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    Outer Banks by Plane
    One of the most exciting ways to view the unique landscape of the Outer Banks is from the sky. Get a different perspective as you soar above the barrier islands, enjoying magnificent views of the sandy shores, serene coves, and iconic lighthouses. For a different experience you could also fly out over the open ocean, where you can spot whales, pods of dolphins, and shipwrecks from overhead. There is a variety of aircraft available for your adventure. OBX Aero Tours by Kitty Hawk Kites offers Cessna airplanes that can accommodate larger groups, while Coastal Helicopters provides great opportunities for aerial photography and the chance to access remote areas. You can even opt for a ride in the open cockpit of a biplane with OBX Biplanes.
    Photo courtesy of Aaron Tuell/Outer Banks Visitors Bureau
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    Day Trips by Boat
    There are a variety of day cruise options around the islands of the Outer Banks, and they offer up some of the most memorable experiences for travelers. Head out to the Atlantic in search of dolphins and other marine life with the certified marine biologists of Nags Head Dolphin Watch. You could also spend the afternoon cruising the Roanoke Sound aboard the Downeast Rover, a beautiful topsail schooner that sails past the dunes of Jockey's Ridge and past the historic Lost Colony settlement. Charter sailing trips are available through Sail the Outer Banks, allowing you to craft your own perfect sailing adventure.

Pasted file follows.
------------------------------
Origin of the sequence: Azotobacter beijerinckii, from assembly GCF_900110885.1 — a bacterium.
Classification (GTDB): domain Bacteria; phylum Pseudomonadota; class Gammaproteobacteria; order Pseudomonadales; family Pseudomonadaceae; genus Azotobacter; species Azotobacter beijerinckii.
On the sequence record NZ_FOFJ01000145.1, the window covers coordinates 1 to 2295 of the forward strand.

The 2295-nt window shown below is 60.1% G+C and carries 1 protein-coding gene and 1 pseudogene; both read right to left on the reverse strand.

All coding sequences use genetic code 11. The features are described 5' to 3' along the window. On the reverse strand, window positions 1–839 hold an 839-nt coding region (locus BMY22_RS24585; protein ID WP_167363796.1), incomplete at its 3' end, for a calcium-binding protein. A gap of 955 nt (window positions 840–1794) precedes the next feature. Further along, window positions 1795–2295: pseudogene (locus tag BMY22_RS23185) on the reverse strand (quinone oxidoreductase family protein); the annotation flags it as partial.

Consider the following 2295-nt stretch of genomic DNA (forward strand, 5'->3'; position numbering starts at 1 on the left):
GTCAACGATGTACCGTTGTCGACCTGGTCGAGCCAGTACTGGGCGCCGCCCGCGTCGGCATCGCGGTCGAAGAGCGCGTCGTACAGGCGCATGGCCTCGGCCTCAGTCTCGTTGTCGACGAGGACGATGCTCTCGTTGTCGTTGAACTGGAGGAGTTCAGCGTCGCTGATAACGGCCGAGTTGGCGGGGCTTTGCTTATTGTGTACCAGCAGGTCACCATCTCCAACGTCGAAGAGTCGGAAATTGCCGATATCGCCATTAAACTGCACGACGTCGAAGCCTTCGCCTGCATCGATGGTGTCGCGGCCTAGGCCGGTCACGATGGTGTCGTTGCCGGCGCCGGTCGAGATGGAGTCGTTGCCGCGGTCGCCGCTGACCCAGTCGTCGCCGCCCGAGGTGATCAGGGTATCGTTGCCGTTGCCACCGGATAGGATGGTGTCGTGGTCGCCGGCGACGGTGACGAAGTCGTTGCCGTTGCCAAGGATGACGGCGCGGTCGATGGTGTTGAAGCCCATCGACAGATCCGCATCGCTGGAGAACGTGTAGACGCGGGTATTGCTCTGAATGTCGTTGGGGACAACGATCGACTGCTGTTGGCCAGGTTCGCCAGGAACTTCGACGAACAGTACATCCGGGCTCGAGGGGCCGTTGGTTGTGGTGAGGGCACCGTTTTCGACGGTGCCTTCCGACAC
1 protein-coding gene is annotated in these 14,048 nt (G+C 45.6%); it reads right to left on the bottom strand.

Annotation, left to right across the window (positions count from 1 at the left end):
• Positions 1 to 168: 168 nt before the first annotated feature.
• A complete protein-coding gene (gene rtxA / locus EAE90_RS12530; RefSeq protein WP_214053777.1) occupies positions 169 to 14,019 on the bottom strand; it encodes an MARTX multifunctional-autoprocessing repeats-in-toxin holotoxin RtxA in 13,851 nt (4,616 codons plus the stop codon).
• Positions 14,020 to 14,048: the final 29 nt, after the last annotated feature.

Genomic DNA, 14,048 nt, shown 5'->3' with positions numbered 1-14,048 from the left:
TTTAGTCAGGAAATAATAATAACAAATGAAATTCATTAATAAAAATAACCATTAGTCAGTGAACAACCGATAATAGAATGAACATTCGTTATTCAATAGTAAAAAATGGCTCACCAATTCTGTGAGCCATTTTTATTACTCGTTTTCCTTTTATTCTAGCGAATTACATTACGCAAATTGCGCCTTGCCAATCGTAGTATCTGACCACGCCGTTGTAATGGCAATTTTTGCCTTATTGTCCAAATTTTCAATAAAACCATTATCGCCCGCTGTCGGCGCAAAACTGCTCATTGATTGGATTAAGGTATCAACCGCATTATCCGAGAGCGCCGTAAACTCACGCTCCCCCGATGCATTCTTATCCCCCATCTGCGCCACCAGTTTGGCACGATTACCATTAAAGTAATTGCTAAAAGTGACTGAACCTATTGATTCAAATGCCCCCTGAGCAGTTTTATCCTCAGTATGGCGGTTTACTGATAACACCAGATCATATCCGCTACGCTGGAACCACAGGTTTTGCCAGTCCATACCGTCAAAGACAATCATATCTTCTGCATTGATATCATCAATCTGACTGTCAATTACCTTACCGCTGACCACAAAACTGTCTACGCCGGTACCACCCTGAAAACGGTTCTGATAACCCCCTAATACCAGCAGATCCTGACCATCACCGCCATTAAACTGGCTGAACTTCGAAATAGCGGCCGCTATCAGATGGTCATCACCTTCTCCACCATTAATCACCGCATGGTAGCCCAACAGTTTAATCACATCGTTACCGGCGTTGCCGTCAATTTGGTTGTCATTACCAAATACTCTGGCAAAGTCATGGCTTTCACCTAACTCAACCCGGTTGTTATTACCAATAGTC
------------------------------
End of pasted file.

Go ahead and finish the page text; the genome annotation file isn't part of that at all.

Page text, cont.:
Photo courtesy of Outer Banks Visitors Bureau
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    Paradise for Birdwatchers
    The pristine environments of the Outer Banks attract a wide variety of avian life, and its position along the Atlantic Flyway makes it a natural stopping place for thousands of migratory birds. The Cape Hatteras National Seashore, Pea Island National Wildlife Refuge, and state preserves provide a variety of protected habitats for both resident and migratory species. Spring, fall, and winter are especially great for birdwatching. Species you’re likely to encounter include herons, ibis, egrets, and a variety of ducks, as well as some winter residents, including snow geese and tundra swans.
    Photo by Brianna Simmons